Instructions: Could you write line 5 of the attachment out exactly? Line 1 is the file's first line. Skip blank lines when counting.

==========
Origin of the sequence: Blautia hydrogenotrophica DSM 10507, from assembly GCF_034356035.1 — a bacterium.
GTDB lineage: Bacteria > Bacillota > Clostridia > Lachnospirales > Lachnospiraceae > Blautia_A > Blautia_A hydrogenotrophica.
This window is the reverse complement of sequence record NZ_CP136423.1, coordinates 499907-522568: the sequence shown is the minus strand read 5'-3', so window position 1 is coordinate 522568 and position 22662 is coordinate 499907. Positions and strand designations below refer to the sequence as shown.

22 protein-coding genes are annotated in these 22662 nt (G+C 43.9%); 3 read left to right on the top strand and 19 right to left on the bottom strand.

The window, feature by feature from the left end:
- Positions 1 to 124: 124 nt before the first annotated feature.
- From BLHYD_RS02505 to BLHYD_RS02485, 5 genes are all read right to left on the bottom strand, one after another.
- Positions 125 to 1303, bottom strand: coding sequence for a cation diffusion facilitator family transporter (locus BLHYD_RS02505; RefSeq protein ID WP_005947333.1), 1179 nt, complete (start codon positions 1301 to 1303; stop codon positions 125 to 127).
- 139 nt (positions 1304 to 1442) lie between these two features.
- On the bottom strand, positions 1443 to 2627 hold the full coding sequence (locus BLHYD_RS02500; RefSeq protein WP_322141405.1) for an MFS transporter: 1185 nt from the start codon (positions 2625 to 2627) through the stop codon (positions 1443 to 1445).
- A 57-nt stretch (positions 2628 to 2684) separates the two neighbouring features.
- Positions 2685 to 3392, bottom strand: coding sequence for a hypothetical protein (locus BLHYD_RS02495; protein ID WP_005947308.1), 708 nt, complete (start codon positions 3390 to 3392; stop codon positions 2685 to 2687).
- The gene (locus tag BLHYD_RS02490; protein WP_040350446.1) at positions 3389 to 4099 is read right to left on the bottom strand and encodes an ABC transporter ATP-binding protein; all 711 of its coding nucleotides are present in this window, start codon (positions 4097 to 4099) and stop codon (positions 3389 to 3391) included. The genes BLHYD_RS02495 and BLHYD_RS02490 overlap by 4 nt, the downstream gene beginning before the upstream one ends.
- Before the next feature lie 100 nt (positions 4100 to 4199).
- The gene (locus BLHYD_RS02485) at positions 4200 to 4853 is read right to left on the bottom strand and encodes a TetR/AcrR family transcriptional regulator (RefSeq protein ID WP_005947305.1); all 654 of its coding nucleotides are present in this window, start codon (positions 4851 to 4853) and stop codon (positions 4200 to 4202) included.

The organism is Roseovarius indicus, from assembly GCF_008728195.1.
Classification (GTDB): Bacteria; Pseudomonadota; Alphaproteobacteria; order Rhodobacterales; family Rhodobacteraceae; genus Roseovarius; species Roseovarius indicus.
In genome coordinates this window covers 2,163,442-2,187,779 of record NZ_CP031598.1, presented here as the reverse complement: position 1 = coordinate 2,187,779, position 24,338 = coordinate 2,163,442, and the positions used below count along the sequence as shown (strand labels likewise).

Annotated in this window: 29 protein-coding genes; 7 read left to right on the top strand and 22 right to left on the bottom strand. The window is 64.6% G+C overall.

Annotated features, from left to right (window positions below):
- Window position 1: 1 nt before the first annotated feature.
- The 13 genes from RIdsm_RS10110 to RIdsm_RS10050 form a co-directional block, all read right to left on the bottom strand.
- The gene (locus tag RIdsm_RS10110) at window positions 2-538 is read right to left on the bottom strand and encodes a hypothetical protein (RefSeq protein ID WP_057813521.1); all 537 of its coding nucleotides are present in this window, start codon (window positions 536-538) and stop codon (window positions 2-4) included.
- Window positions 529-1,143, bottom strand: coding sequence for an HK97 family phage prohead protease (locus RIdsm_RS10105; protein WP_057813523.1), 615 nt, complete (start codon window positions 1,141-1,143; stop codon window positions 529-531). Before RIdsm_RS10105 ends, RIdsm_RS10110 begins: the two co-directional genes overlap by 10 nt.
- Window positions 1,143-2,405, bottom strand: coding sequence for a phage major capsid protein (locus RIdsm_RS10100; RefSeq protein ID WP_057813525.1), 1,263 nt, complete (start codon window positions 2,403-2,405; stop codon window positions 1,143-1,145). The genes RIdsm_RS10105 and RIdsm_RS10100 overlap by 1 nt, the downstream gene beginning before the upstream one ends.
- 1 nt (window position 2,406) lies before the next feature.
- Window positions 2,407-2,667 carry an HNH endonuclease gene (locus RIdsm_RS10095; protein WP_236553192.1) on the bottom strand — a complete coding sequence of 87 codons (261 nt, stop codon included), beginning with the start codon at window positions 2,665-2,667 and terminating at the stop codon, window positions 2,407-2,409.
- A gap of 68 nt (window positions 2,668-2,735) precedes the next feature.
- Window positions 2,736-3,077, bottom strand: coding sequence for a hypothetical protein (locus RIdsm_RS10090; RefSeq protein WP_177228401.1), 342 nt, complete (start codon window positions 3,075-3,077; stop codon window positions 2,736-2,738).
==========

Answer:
The window, feature by feature from the left end: